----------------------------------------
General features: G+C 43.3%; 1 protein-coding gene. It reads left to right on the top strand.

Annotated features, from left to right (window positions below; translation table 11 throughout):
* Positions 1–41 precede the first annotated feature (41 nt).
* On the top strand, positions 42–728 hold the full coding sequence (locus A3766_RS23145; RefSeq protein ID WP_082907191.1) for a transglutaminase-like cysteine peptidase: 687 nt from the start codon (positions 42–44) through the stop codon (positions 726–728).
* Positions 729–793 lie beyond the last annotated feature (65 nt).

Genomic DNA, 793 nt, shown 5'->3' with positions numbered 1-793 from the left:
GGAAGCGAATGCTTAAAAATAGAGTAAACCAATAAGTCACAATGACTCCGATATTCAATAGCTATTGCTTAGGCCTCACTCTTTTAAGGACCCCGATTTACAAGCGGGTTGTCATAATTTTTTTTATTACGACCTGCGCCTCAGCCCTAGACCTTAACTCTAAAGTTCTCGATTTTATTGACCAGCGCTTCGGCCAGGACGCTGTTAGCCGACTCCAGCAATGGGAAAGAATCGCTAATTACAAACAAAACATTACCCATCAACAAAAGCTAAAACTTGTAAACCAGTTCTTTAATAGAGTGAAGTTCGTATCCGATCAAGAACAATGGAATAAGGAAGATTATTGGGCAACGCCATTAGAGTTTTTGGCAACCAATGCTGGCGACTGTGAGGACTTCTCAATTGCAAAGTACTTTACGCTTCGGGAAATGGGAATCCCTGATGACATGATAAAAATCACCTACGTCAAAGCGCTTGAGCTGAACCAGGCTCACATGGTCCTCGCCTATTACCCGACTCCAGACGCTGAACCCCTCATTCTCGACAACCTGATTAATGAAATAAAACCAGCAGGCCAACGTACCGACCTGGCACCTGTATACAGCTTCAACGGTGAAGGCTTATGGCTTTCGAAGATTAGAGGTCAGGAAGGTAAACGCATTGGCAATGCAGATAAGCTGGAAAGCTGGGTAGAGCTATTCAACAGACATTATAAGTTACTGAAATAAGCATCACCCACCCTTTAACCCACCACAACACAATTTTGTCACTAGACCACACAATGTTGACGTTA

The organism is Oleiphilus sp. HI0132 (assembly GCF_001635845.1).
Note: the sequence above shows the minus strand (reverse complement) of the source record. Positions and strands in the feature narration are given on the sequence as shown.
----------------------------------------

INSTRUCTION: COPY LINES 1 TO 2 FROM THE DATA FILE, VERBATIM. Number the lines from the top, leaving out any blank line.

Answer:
General features: G+C 43.3%; 1 protein-coding gene. It reads left to right on the top strand.

Annotated features, from left to right (window positions below; translation table 11 throughout):